June 25, 2016. It was a lusciously beautiful hot summer afternoon when four artists arrived with paints and easels and canvases to Pier 53. They were there to continue a mid-Nineteeth Century tradition of painting directly on site and outdoors. It's called 'plein air'—open air—painting. Pier 53 has a six-foot tide and constantly changing light, so it was a bit challenging. A few visitors to the Park politely asked if they could watch, and then moved on with their dogs and bicycles.
The waterfront had once been described as 'the retreating glacier of Philadelphia's industrial past'. It is now gradually returning to its natural state with a series of parks and trails.
Washington Avenue Green is getting larger. Natural Lands Trust, in partnership with the Delaware River Waterfront Corporation (DRWC), has recently acquired a 100-foot swath of land, as well as Pier 56 (to the south of Pier 53) along with the riparian rights. The total acquisition of 9.5 acres will make possible the continuance of the riverfront trail set back 100 feet from the river's edge and continued environmental restoration.
Pier 70. In 2012 five acres of land and 11 acres of riparian lands at the end of Pier 70 Boulevard were purchased by Natural Lands Trust. The two sites (Pier 53 and Pier 70) now serve as bookends for the proposed southern Delaware River Trail, a permanent .7-mile multi-use, recreational trail along the river. The area is planned to include mixed-use developments by private builders.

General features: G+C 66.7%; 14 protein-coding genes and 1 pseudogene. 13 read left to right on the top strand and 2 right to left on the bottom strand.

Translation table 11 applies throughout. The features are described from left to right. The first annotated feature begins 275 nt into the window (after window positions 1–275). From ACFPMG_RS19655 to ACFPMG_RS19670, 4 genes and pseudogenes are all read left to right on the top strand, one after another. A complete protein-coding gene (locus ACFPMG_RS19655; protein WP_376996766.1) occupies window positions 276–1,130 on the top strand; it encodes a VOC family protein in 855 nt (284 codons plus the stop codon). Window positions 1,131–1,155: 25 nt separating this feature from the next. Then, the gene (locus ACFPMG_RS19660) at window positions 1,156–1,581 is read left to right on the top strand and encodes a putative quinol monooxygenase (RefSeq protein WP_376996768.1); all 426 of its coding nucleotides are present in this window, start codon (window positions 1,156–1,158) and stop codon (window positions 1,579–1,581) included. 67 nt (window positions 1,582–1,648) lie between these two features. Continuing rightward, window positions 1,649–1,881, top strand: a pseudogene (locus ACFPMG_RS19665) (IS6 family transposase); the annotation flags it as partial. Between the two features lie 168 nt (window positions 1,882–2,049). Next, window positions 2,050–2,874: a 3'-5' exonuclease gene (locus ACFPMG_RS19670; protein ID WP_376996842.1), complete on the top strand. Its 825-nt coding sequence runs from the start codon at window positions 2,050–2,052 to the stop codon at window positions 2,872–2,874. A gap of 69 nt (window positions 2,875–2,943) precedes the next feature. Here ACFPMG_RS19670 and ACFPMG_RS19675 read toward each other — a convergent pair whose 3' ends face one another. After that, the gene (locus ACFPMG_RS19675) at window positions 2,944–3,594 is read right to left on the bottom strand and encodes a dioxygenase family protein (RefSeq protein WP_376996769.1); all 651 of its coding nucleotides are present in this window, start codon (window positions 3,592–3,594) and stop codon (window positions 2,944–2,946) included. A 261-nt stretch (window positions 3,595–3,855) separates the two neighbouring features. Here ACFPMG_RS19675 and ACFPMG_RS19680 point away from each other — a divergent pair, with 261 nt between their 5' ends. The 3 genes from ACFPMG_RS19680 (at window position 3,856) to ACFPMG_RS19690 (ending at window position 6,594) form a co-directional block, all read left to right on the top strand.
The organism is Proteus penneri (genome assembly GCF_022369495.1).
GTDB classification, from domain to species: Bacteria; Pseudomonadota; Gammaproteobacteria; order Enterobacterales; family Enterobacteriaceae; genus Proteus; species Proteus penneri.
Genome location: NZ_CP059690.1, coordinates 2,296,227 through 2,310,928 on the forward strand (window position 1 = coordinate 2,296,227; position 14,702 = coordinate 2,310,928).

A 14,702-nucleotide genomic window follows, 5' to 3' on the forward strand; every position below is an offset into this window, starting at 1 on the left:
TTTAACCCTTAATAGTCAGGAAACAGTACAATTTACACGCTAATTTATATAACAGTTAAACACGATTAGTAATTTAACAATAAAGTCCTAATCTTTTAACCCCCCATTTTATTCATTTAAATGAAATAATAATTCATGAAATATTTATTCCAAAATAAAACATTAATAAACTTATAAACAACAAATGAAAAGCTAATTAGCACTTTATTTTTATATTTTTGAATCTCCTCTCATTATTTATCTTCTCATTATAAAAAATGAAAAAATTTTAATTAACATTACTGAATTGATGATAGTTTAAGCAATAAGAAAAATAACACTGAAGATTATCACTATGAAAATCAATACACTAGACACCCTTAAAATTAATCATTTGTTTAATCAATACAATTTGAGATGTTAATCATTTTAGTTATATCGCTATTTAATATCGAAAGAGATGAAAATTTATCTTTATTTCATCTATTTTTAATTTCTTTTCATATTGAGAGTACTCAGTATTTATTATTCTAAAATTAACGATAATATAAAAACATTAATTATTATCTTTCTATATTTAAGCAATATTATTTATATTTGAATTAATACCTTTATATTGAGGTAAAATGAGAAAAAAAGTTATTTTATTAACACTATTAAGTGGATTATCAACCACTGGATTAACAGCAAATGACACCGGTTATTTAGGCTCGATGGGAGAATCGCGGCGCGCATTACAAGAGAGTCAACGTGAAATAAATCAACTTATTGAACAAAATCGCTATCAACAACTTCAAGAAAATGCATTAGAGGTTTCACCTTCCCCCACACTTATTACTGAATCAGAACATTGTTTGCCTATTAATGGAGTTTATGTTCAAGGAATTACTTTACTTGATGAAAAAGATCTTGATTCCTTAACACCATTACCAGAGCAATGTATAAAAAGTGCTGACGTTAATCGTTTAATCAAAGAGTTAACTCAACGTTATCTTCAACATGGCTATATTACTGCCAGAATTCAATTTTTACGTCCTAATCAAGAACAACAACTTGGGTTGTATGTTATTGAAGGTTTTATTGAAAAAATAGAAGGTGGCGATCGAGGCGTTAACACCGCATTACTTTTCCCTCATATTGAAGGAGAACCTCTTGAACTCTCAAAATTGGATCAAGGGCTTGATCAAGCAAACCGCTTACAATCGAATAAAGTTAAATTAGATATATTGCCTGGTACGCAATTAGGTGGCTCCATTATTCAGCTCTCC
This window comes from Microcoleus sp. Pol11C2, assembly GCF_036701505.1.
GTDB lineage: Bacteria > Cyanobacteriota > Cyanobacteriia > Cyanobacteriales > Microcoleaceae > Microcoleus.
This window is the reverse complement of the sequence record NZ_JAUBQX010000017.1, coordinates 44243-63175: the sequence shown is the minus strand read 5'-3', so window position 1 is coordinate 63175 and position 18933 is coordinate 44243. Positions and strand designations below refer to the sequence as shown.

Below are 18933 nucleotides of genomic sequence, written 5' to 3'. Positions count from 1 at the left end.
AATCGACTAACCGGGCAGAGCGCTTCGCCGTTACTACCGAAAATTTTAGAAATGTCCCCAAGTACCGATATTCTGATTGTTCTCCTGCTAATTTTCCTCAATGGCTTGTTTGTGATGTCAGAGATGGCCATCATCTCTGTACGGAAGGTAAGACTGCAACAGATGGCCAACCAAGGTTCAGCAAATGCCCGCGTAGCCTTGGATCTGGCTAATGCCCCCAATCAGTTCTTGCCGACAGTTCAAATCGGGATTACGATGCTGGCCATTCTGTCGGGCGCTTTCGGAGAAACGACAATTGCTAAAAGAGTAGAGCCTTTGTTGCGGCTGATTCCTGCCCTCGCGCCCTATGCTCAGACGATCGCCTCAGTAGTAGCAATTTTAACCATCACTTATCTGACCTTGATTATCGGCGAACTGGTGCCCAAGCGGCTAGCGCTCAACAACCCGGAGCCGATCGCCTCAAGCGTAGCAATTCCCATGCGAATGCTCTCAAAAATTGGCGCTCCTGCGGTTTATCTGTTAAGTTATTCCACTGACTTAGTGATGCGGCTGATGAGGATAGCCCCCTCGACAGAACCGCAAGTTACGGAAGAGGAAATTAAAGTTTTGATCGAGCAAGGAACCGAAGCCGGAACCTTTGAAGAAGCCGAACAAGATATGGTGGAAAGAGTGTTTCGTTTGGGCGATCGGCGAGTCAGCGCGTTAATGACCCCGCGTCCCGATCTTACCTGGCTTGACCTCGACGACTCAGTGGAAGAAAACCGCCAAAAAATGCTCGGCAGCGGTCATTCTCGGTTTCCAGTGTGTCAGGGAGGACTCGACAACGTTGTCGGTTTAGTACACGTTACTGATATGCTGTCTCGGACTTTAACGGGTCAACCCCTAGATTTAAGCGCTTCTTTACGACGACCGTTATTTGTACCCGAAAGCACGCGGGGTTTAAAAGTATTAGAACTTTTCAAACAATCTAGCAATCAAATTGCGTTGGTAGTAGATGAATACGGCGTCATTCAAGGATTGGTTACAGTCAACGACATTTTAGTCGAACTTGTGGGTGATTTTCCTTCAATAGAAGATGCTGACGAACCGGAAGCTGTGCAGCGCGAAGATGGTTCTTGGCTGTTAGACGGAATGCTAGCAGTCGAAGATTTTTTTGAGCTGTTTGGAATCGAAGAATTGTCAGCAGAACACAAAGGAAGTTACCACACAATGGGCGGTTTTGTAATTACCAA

Ongoing at Washington Avenue Green is the Pier 53 Project—a historical study of the immigrants who arrived at the Pier from 1876 to the 1920's, their stories, and the stories of their descendants. Each story is part of a mosaic that contributes to the history of Philadelphia and its waterfront, and ultimately to the history of immigration in the United States.
Here's the link to the Pier 53 Project page on this site. Pier 53 Project